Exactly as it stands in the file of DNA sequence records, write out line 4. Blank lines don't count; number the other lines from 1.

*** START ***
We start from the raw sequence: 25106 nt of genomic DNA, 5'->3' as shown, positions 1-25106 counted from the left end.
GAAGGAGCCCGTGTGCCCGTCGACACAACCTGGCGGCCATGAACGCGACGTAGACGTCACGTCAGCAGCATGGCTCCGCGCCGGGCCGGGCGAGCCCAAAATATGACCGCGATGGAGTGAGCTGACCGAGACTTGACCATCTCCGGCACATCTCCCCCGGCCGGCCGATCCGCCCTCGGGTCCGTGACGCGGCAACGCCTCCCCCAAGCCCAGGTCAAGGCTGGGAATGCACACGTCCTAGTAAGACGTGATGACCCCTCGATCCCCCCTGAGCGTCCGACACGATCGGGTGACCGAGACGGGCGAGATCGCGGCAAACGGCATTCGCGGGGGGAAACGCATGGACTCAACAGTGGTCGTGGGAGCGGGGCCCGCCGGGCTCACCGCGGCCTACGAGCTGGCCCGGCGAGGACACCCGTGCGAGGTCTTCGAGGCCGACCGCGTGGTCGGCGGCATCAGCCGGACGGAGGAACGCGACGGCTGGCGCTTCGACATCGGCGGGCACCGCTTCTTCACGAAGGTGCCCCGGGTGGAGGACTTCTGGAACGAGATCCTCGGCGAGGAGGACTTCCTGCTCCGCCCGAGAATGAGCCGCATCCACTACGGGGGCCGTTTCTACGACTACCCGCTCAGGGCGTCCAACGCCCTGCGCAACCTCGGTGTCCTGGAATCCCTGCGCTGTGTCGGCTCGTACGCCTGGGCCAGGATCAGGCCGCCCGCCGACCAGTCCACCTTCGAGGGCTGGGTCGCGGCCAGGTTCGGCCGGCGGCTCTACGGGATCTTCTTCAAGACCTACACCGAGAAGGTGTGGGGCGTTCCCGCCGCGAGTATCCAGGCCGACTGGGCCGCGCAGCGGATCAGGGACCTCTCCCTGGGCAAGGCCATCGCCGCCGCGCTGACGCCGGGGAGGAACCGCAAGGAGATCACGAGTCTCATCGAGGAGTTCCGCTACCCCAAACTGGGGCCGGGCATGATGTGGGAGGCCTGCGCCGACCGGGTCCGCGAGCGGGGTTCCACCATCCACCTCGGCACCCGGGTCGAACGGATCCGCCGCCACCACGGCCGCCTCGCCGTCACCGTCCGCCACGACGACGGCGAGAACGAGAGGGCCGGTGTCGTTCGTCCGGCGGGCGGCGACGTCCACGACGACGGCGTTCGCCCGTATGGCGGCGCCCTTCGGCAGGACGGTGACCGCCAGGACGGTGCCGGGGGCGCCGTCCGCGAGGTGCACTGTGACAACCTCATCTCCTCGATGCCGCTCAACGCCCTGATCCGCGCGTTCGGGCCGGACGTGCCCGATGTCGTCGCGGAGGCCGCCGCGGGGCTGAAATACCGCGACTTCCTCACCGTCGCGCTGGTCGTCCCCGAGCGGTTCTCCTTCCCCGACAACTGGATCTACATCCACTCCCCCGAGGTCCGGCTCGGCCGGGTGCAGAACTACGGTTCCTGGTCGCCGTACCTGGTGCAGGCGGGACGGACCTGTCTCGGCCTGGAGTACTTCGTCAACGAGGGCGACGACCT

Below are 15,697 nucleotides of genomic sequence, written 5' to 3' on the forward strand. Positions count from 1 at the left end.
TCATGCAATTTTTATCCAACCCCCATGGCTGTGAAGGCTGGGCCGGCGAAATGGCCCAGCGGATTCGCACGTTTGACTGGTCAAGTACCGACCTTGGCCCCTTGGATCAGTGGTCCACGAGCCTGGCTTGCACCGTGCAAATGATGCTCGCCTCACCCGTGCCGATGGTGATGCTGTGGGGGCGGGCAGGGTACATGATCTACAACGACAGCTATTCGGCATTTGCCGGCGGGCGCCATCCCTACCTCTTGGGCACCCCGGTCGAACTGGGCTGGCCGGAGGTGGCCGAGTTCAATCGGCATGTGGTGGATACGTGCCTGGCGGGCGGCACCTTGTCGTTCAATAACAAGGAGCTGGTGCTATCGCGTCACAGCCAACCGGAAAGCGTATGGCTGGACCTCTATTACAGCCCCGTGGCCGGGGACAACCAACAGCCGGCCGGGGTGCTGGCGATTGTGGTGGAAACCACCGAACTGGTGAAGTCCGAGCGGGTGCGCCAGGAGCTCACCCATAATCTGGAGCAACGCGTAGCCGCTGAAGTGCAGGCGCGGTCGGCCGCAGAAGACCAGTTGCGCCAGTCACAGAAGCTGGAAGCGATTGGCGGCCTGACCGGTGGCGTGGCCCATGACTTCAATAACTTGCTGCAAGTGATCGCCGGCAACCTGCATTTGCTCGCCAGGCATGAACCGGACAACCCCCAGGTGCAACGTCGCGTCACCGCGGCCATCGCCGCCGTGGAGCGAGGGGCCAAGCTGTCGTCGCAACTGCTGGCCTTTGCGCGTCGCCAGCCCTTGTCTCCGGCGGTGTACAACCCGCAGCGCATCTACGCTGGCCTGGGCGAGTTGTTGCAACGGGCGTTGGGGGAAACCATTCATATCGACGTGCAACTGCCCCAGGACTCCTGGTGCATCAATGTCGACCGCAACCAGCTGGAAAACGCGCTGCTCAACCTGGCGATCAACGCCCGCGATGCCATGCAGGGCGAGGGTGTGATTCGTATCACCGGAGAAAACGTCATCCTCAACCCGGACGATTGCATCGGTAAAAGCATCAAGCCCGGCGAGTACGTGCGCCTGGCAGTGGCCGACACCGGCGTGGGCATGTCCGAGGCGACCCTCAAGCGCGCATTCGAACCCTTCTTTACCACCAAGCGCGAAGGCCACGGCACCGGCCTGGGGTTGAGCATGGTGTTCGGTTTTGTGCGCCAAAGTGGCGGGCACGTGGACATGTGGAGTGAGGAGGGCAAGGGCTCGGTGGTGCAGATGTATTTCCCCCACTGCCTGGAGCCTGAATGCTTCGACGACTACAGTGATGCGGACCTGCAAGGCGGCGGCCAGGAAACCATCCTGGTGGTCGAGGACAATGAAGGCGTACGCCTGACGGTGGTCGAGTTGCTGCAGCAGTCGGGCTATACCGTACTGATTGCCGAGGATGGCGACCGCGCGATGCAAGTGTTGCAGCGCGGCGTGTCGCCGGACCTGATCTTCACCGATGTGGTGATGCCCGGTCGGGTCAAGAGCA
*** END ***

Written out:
TCATGCAATTTTTATCCAACCCCCATGGCTGTGAAGGCTGGGCCGGCGAAATGGCCCAGCGGATTCGCACGTTTGACTGGTCAAGTACCGACCTTGGCCCCTTGGATCAGTGGTCCACGAGCCTGGCTTGCACCGTGCAAATGATGCTCGCCTCACCCGTGCCGATGGTGATGCTGTGGGGGCGGGCAGGGTACATGATCTACAACGACAGCTATTCGGCATTTGCCGGCGGGCGCCATCCCTACCTCTTGGGCACCCCGGTCGAACTGGGCTGGCCGGAGGTGGCCGAGTTCAATCGGCATGTGGTGGATACGTGCCTGGCGGGCGGCACCTTGTCGTTCAATAACAAGGAGCTGGTGCTATCGCGTCACAGCCAACCGGAAAGCGTATGGCTGGACCTCTATTACAGCCCCGTGGCCGGGGACAACCAACAGCCGGCCGGGGTGCTGGCGATTGTGGTGGAAACCACCGAACTGGTGAAGTCCGAGCGGGTGCGCCAGGAGCTCACCCATAATCTGGAGCAACGCGTAGCCGCTGAAGTGCAGGCGCGGTCGGCCGCAGAAGACCAGTTGCGCCAGTCACAGAAGCTGGAAGCGATTGGCGGCCTGACCGGTGGCGTGGCCCATGACTTCAATAACTTGCTGCAAGTGATCGCCGGCAACCTGCATTTGCTCGCCAGGCATGAACCGGACAACCCCCAGGTGCAACGTCGCGTCACCGCGGCCATCGCCGCCGTGGAGCGAGGGGCCAAGCTGTCGTCGCAACTGCTGGCCTTTGCGCGTCGCCAGCCCTTGTCTCCGGCGGTGTACAACCCGCAGCGCATCTACGCTGGCCTGGGCGAGTTGTTGCAACGGGCGTTGGGGGAAACCATTCATATCGACGTGCAACTGCCCCAGGACTCCTGGTGCATCAATGTCGACCGCAACCAGCTGGAAAACGCGCTGCTCAACCTGGCGATCAACGCCCGCGATGCCATGCAGGGCGAGGGTGTGATTCGTATCACCGGAGAAAACGTCATCCTCAACCCGGACGATTGCATCGGTAAAAGCATCAAGCCCGGCGAGTACGTGCGCCTGGCAGTGGCCGACACCGGCGTGGGCATGTCCGAGGCGACCCTCAAGCGCGCATTCGAACCCTTCTTTACCACCAAGCGCGAAGGCCACGGCACCGGCCTGGGGTTGAGCATGGTGTTCGGTTTTGTGCGCCAAAGTGGCGGGCACGTGGACATGTGGAGTGAGGAGGGCAAGGGCTCGGTGGTGCAGATGTATTTCCCCCACTGCCTGGAGCCTGAATGCTTCGACGACTACAGTGATGCGGACCTGCAAGGCGGCGGCCAGGAAACCATCCTGGTGGTCGAGGACAATGAAGGCGTACGCCTGACGGTGGTCGAGTTGCTGCAGCAGTCGGGCTATACCGTACTGATTGCCGAGGATGGCGACCGCGCGATGCAAGTGTTGCAGCGCGGCGTGTCGCCGGACCTGATCTTCACCGATGTGGTGATGCCCGGTCGGGTCAAGAGCA